U.S. IMMIGRATION PROCEDURE: Once you have completed your adoption you are ready to proceed with the US immigration procedure as follows: Advise the USINS regional office at the US Embassy in Tegucigalpa that you have completed your adoption and provide originals and one set of copies of the documents listed in Attachment 3, and make an appointment to file your I-600 petition. All documents must be translated into English.

File your I-600 petition at the USINS office, located at the US Embassy Consulate, window # 11. Appointments are given on Monday, Tuesday, Thursday and Friday morning. Petitions are usually approved within two working days (if all appropriate documentation is in order) and the INS, upon approval transfers the approved petition to the Consular Section. A written notification of approval is given to you.

Your child must have a medical exam by one of the Embassy's approved panel physicians. Currently, fees are approximately $100 or the equivalent in Lempiras. You must take the child's passport bearing the child's new name to the physician's office.

The last step is for you or your spouse to take your child to the Consular Section of the US Embassy for the immigrant visa interview. Although your child must be present, only one parent needs to attend. Please see the Immigrant Visa Unit checklist Attachment 4 for the documents required for the immigrant visa. Currently, fees are $260.00 for the immigrant applications and $65.00 for the visa (or the equivalent in Lempiras), plus $1.00 per page for required photocopies (only cash or US money orders are accepted). Provided that all is in order, a visa will be issued the same day. Once issued the visa will be valid for travel to the United States at any time within six months from the date of issuance. After you return home, you should consult the nearest INS office for information regarding obtaining US citizenship for your child.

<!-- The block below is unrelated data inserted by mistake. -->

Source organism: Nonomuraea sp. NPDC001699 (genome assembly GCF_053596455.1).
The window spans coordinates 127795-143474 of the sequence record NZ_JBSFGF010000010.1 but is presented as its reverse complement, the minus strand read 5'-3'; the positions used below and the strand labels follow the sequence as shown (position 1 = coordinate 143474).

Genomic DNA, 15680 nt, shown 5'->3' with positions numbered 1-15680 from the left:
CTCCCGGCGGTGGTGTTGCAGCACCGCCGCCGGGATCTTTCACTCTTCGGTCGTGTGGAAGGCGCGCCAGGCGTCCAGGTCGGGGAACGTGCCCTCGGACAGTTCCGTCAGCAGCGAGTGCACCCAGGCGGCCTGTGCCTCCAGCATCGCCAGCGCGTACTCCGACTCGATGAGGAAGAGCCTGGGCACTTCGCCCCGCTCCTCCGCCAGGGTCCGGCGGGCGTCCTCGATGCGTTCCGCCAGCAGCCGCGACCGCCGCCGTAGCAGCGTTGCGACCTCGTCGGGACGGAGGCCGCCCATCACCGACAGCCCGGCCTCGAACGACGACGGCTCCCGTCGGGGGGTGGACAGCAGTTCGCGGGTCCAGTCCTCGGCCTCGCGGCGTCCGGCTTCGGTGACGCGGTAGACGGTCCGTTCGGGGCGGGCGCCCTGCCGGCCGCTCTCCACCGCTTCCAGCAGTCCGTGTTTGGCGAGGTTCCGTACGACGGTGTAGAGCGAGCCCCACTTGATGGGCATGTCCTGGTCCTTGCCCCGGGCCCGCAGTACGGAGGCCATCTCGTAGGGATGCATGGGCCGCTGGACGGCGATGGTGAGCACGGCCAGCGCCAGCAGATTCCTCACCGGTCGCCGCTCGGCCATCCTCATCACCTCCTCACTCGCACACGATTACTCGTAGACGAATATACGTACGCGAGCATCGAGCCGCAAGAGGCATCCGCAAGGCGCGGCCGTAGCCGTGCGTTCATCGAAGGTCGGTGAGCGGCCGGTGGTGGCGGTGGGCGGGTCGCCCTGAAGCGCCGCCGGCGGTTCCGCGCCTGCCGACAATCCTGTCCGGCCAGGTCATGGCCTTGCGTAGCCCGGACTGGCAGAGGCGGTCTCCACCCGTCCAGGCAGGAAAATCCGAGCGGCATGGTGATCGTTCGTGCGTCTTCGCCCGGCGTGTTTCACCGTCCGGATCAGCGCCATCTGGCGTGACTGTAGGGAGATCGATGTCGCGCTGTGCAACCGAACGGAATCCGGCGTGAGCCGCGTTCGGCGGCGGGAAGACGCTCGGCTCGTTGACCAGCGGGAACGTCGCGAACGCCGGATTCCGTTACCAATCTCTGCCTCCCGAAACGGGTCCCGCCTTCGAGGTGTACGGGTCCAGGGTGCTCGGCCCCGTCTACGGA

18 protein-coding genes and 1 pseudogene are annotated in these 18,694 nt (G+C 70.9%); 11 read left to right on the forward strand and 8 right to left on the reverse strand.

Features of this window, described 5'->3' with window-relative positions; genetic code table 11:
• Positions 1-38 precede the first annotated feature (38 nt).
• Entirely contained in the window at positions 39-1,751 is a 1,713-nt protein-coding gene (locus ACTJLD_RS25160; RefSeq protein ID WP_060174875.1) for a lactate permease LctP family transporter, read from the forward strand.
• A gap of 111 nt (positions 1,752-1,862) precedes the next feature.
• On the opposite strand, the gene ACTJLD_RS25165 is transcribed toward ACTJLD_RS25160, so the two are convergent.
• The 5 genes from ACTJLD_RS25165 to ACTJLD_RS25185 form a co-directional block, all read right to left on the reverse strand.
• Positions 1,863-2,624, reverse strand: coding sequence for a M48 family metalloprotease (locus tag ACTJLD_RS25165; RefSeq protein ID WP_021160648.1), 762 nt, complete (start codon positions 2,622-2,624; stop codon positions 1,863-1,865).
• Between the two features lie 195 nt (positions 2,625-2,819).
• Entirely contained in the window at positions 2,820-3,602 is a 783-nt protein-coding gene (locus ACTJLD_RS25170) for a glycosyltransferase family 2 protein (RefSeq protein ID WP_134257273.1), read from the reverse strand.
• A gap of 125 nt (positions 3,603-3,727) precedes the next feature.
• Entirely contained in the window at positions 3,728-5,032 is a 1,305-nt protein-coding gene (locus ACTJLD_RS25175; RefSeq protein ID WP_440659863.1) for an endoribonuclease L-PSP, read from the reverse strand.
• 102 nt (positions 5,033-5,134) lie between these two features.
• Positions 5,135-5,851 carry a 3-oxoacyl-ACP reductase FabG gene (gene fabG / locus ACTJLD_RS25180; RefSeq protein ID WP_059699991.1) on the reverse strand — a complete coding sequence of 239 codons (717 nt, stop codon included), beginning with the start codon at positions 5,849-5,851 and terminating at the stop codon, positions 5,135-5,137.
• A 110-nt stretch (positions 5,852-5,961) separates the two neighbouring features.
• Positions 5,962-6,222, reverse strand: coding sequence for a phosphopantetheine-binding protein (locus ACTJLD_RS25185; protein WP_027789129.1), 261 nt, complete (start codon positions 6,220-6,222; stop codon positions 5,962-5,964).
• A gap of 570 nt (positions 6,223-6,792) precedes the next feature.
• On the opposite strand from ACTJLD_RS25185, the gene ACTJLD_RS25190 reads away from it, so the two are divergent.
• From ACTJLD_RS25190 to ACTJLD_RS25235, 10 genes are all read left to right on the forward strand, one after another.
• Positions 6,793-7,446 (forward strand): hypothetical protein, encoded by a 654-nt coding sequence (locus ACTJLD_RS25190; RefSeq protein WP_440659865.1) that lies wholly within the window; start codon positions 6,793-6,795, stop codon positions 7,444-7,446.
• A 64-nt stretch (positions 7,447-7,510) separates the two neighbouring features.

1) File a petition to adopt a child at the IHNFA-

The IHNFA will provide you or your attorney an Adoption Request Form, that must be presented together with the above listed translated and authenticated certified documents (you must provide two sets. We recommend you keep another set in case they get lost). Once your application is reviewed and all requirements are met, your request will be placed on their list of applicants until a child is assigned to you (this may take a year). You cannot choose a particular child. You may refuse to accept the child assigned to you, provided that you have an acceptable reason for doing so. However, if you refuse a second child assigned to you, adoption proceedings will be terminated. Once IHNFA assigns the child, the prospective adoptive parent(s) must come to Honduras to meet the child, and be psychologically and socially evaluated by the IHNFA social worker and staff psychologist. The results of these evaluations will be used in the preparation of a report approving or denying the adoption to the Family Court. At this point the adoptive child may be placed with a foster care family at your own expense. The IHNFA will place a child in your care only if you will remain in Honduras until the adoption has been completed.

2) File a petition to adopt a child at the Honduran Family Court.

Once you have completed the IHNFA's procedure, the prospective parents must appear personally to file a petition to adopt at the Family Court. Once the Court has reviewed your petition and determined that you meet the legal requirements to adopt, they will request IHNFA to provide them with a formal report on your social, psychological and economic suitability to adopt. You should insist that your attorney follow up with the Court to ensure that this order is sent promptly. It normally takes the IHNFA approximately twelve weeks to complete this report. At the same time, the court will direct your attorney to publish your intent to adopt in an official government publication ("La Gazeta") and in a local newspaper. Your attorney should send you copies of these publications. The US Embassy's Immigrant Visa Unit requires originals.